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Wikileaks and Anonymous Join Forces Against US Intelligence Community 268

pigrabbitbear writes "The most recent bombshell of confidential documents dropped by infamous watchdog organization Wikileaks is already looking to have an enormous impact on our understanding of government security practices. Specifically, intimate details on the long-suspected fact that the U.S. has been paying a whole lot of money to have private corporations spy on citizens, activists and other groups and individuals on their ever-expanding, McCarthy-style naughty list. But perhaps more importantly, the docs demonstrate something very interesting about the nature of U.S. government intelligence: They haven't really got much of it."
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Wikileaks and Anonymous Join Forces Against US Intelligence Community

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  • by Anonymous Coward on Wednesday February 29, 2012 @07:08PM (#39203419)

    Stratfor is a PRIVATE company. The fact that they "spy" on activists or whatever their corporate clients pay them to do has ZERO to do with US intelligence agencies. To be explicit: the "US" is NOT paying private companies to "spy" on activists. That information does not cross over, and the Intelligence Community is not authorized to collect on US Persons, except where allowed by law or authorized by a properly adjudicated warrant from a court of law. I know people on Slashdot don't like to believe this, and prefer to imagine that the sole purpose of the Intelligence Community is spying on our own citizens instead of, you know, doing the jobs they've been charged to do.

    Terrible article and summary. F.

  • by Samantha Wright ( 1324923 ) on Wednesday February 29, 2012 @07:18PM (#39203507) Homepage Journal

    Apparently you didn't read the article, so you may want to reduce that last sentence to "terrible summary." TFA is about how some of the work Stratfor has done is total crap, and how the intelligence budget is nothing but cronyism hidden behind classification. Their surveillance on the Yes Men, for example, goes no further than publicly-available information provided by the Yes Men, and a substantial chunk of other work is just Google Translate output on news articles.

    Reminder: any time you see a budget increase for defence purposes, there's some kind of pork or corruption behind it.

  • Re:McCarthy (Score:5, Informative)

    by CanHasDIY ( 1672858 ) on Wednesday February 29, 2012 @07:30PM (#39203571) Homepage Journal
    Summary writer probably meant "McCarthyism," Which is (and has been for quite some time) the accepted term for "the practice of making accusations of disloyalty, subversion, or treason without proper regard for evidence." []

    Also, you're dead wrong in your statement that

    McCarthy never did anything involving citizens

    Unless, of course, you believe taking a position in the U.S. State Department involves surrendering citizenship (Hint: it doesn't).

  • Re:McCarthy (Score:4, Informative)

    by Daetrin ( 576516 ) on Wednesday February 29, 2012 @07:33PM (#39203589)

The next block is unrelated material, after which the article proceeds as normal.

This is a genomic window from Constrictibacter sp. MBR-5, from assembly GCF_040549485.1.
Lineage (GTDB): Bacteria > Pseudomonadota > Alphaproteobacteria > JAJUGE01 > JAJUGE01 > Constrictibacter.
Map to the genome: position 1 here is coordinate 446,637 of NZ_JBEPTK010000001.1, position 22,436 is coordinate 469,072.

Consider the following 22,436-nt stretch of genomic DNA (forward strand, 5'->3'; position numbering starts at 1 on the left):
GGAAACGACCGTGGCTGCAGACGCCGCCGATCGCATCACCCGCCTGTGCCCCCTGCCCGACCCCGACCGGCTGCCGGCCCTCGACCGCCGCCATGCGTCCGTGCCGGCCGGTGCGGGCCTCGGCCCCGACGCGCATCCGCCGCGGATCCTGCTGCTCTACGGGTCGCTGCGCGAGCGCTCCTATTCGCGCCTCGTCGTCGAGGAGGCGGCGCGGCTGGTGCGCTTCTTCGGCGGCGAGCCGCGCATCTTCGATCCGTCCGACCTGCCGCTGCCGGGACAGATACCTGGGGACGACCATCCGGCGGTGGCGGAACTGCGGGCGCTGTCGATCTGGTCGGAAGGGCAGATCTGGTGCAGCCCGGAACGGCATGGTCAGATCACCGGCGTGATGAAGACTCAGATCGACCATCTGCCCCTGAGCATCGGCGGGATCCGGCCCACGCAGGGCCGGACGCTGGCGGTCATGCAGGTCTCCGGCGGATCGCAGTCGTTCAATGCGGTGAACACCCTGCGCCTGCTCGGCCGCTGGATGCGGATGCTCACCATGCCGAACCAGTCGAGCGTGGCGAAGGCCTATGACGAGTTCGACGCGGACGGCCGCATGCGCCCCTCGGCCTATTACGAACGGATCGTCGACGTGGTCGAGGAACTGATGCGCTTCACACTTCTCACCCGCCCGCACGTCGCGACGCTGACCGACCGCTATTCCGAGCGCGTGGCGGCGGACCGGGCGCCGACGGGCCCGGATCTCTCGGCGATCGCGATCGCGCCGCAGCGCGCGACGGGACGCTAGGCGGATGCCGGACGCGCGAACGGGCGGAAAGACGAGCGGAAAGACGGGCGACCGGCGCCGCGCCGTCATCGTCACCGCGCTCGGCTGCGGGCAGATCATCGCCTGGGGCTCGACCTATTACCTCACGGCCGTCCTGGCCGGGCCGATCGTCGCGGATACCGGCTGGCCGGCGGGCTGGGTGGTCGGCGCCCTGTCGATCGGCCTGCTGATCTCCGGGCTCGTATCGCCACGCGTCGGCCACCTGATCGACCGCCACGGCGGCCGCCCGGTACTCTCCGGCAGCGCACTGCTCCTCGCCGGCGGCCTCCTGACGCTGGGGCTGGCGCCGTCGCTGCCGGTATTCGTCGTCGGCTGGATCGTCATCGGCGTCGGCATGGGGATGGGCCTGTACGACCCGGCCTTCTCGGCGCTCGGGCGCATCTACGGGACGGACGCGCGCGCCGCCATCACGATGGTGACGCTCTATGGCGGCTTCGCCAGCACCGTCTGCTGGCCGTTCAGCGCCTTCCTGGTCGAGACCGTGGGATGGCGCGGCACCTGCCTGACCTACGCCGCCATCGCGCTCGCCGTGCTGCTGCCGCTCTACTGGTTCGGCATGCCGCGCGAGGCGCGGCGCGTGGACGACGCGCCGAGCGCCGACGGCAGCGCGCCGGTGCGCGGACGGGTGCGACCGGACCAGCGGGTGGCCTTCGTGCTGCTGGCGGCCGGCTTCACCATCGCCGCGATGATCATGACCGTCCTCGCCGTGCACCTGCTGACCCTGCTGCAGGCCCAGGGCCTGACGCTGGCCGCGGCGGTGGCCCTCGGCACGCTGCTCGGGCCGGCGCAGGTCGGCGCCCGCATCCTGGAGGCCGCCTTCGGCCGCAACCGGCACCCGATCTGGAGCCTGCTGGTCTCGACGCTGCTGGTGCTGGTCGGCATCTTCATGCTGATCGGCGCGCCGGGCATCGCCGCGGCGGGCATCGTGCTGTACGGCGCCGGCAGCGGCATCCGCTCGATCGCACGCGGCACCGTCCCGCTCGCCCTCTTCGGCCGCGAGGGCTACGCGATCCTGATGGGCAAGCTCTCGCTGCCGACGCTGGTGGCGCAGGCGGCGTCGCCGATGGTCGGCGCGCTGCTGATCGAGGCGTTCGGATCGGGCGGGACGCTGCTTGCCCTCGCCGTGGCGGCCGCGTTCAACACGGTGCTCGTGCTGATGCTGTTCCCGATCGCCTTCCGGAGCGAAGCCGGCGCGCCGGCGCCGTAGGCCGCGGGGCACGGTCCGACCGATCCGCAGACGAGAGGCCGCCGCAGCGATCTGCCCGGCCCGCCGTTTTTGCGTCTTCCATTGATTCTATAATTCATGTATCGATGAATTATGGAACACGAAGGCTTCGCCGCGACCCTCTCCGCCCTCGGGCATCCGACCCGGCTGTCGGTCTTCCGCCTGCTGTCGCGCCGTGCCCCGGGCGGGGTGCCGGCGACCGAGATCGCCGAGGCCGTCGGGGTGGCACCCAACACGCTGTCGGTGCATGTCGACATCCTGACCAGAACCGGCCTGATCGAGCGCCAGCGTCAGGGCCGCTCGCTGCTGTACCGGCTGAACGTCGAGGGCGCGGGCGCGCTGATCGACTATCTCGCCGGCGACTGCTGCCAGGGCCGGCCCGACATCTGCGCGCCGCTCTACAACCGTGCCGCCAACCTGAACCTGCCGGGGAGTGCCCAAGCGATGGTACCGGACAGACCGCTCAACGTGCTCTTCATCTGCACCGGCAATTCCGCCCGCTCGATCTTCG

It's called McCarthyism [] for a reason. When you're the most famous and prominent person pushing a particular agenda then there's a serious possibility that the whole movement is going to become identified with you and vice versa. It doesn't really matter now which groups of people were on McCarthy's particular list, he popularized the whole "i've got a list of the bad people" thing.

    (Well okay, maybe he needs to split that particular honor with Santa Claus.)
  • by Rimbo ( 139781 ) <> on Wednesday February 29, 2012 @07:38PM (#39203611) Homepage Journal

    Uhm... maybe that's because Stratfor is not an "intelligence" agency in the same way that the FBI or CIA are. They're just a private company trying to make a buck by selling their opinions.

    They're basically, but focused on politics rather than sports. And about as much a part of the US intelligence structure as is.

    That's why folks like AC above and myself are shaking our collective heads, wondering when Allen Funt is going to jump out from behind Julian Assange and shout, "Surprise!"

  • by Chuck Chunder ( 21021 ) on Wednesday February 29, 2012 @07:42PM (#39203657) Homepage Journal
    . The article states:

    In one example, emails reveal that Stratfor had been tracking the political performance art collective The Yes Men, a group famous for impersonating politicians and corporate representatives in order to showcase the absurdity and corruption present within powerful institutions. But “tracking” in this case merely involved selling the government a list of public appearances planned by the group’s members.

    but the very page they link to [] in that quote has the "Yes Men Monitoring" related emails being sent to:,,,,

    none of which suggest that they are "selling the government" this information.

  • by _xeno_ ( 155264 ) on Wednesday February 29, 2012 @08:10PM (#39203879) Homepage Journal

    Mundane stuff is how you catch the existence of secret stuff. By sifting through a lot of boring sounding data and making connections, things that don't add up are seen, and the right questions to ask are found.

    Not too surprisingly, government security people know this, which is why so much mundane shit is classified: to cover up the stuff that really should be secret.

    The fact that it also covers up government wrong-doing, like spying on American citizens or massive government waste, is just a nice happy fringe benefit.